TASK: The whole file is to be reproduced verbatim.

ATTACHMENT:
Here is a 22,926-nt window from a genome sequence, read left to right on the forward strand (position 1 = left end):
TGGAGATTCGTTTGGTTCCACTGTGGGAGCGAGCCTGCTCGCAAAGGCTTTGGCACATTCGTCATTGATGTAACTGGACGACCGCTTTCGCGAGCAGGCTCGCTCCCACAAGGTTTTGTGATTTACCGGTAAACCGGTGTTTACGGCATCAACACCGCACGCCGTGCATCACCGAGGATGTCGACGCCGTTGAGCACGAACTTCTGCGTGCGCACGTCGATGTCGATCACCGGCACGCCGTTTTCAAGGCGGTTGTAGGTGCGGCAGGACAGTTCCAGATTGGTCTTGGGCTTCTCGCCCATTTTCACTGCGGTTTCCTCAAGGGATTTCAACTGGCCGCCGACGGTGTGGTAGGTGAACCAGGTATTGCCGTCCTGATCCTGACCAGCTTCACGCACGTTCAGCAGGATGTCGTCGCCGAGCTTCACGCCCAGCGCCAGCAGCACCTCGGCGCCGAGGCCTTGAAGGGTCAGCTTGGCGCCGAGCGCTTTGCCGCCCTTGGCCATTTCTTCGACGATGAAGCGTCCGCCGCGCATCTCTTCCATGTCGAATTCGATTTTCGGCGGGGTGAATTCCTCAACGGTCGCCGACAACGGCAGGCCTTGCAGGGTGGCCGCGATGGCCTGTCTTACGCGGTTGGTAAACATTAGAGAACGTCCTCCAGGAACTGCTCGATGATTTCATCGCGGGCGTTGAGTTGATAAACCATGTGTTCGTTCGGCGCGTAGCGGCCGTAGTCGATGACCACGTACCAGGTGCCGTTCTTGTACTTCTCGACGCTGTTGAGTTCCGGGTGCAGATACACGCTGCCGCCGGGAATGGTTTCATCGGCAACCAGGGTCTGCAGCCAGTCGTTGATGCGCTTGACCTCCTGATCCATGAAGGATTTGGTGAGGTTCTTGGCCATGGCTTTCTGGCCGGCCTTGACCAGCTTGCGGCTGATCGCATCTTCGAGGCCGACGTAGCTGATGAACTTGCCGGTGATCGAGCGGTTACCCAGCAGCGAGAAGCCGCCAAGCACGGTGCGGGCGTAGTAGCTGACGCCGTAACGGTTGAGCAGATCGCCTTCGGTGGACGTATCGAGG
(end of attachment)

Here is a 22,926-nt window from a genome sequence, read left to right on the forward strand (position 1 = left end):
TGGAGATTCGTTTGGTTCCACTGTGGGAGCGAGCCTGCTCGCAAAGGCTTTGGCACATTCGTCATTGATGTAACTGGACGACCGCTTTCGCGAGCAGGCTCGCTCCCACAAGGTTTTGTGATTTACCGGTAAACCGGTGTTTACGGCATCAACACCGCACGCCGTGCATCACCGAGGATGTCGACGCCGTTGAGCACGAACTTCTGCGTGCGCACGTCGATGTCGATCACCGGCACGCCGTTTTCAAGGCGGTTGTAGGTGCGGCAGGACAGTTCCAGATTGGTCTTGGGCTTCTCGCCCATTTTCACTGCGGTTTCCTCAAGGGATTTCAACTGGCCGCCGACGGTGTGGTAGGTGAACCAGGTATTGCCGTCCTGATCCTGACCAGCTTCACGCACGTTCAGCAGGATGTCGTCGCCGAGCTTCACGCCCAGCGCCAGCAGCACCTCGGCGCCGAGGCCTTGAAGGGTCAGCTTGGCGCCGAGCGCTTTGCCGCCCTTGGCCATTTCTTCGACGATGAAGCGTCCGCCGCGCATCTCTTCCATGTCGAATTCGATTTTCGGCGGGGTGAATTCCTCAACGGTCGCCGACAACGGCAGGCCTTGCAGGGTGGCCGCGATGGCCTGTCTTACGCGGTTGGTAAACATTAGAGAACGTCCTCCAGGAACTGCTCGATGATTTCATCGCGGGCGTTGAGTTGATAAACCATGTGTTCGTTCGGCGCGTAGCGGCCGTAGTCGATGACCACGTACCAGGTGCCGTTCTTGTACTTCTCGACGCTGTTGAGTTCCGGGTGCAGATACACGCTGCCGCCGGGAATGGTTTCATCGGCAACCAGGGTCTGCAGCCAGTCGTTGATGCGCTTGACCTCCTGATCCATGAAGGATTTGGTGAGGTTCTTGGCCATGGCTTTCTGGCCGGCCTTGACCAGCTTGCGGCTGATCGCATCTTCGAGGCCGACGTAGCTGATGAACTTGCCGGTGATCGAGCGGTTACCCAGCAGCGAGAAGCCGCCAAGCACGGTGCGGGCGTAGTAGCTGACGCCGTAACGGTTGAGCAGATCGCCTTCGGTGGACGTATCGAGG